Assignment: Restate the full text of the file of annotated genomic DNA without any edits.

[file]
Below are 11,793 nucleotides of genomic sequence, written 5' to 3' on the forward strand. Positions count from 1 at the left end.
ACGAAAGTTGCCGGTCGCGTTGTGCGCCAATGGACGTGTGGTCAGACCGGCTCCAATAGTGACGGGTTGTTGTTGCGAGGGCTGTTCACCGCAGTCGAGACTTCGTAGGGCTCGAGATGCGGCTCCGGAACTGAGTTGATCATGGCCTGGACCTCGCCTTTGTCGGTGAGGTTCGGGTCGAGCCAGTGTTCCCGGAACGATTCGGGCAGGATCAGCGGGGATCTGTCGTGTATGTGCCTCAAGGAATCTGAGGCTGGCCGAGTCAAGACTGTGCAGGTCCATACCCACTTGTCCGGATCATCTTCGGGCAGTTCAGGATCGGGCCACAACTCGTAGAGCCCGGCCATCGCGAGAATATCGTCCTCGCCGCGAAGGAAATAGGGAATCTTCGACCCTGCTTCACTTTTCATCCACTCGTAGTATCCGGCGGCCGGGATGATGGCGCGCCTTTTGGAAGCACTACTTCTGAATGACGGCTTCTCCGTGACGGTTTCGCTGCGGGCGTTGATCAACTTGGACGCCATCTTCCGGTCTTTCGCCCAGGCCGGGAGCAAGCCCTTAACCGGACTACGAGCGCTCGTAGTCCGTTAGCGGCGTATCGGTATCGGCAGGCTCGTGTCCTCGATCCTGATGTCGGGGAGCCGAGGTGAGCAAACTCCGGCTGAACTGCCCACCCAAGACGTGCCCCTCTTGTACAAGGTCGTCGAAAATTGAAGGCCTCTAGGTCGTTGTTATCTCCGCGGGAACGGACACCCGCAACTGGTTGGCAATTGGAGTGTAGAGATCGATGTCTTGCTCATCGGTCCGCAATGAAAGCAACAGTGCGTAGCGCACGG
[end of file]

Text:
Below are 11,793 nucleotides of genomic sequence, written 5' to 3' on the forward strand. Positions count from 1 at the left end.
ACGAAAGTTGCCGGTCGCGTTGTGCGCCAATGGACGTGTGGTCAGACCGGCTCCAATAGTGACGGGTTGTTGTTGCGAGGGCTGTTCACCGCAGTCGAGACTTCGTAGGGCTCGAGATGCGGCTCCGGAACTGAGTTGATCATGGCCTGGACCTCGCCTTTGTCGGTGAGGTTCGGGTCGAGCCAGTGTTCCCGGAACGATTCGGGCAGGATCAGCGGGGATCTGTCGTGTATGTGCCTCAAGGAATCTGAGGCTGGCCGAGTCAAGACTGTGCAGGTCCATACCCACTTGTCCGGATCATCTTCGGGCAGTTCAGGATCGGGCCACAACTCGTAGAGCCCGGCCATCGCGAGAATATCGTCCTCGCCGCGAAGGAAATAGGGAATCTTCGACCCTGCTTCACTTTTCATCCACTCGTAGTATCCGGCGGCCGGGATGATGGCGCGCCTTTTGGAAGCACTACTTCTGAATGACGGCTTCTCCGTGACGGTTTCGCTGCGGGCGTTGATCAACTTGGACGCCATCTTCCGGTCTTTCGCCCAGGCCGGGAGCAAGCCCTTAACCGGACTACGAGCGCTCGTAGTCCGTTAGCGGCGTATCGGTATCGGCAGGCTCGTGTCCTCGATCCTGATGTCGGGGAGCCGAGGTGAGCAAACTCCGGCTGAACTGCCCACCCAAGACGTGCCCCTCTTGTACAAGGTCGTCGAAAATTGAAGGCCTCTAGGTCGTTGTTATCTCCGCGGGAACGGACACCCGCAACTGGTTGGCAATTGGAGTGTAGAGATCGATGTCTTGCTCATCGGTCCGCAATGAAAGCAACAGTGCGTAGCGCACGG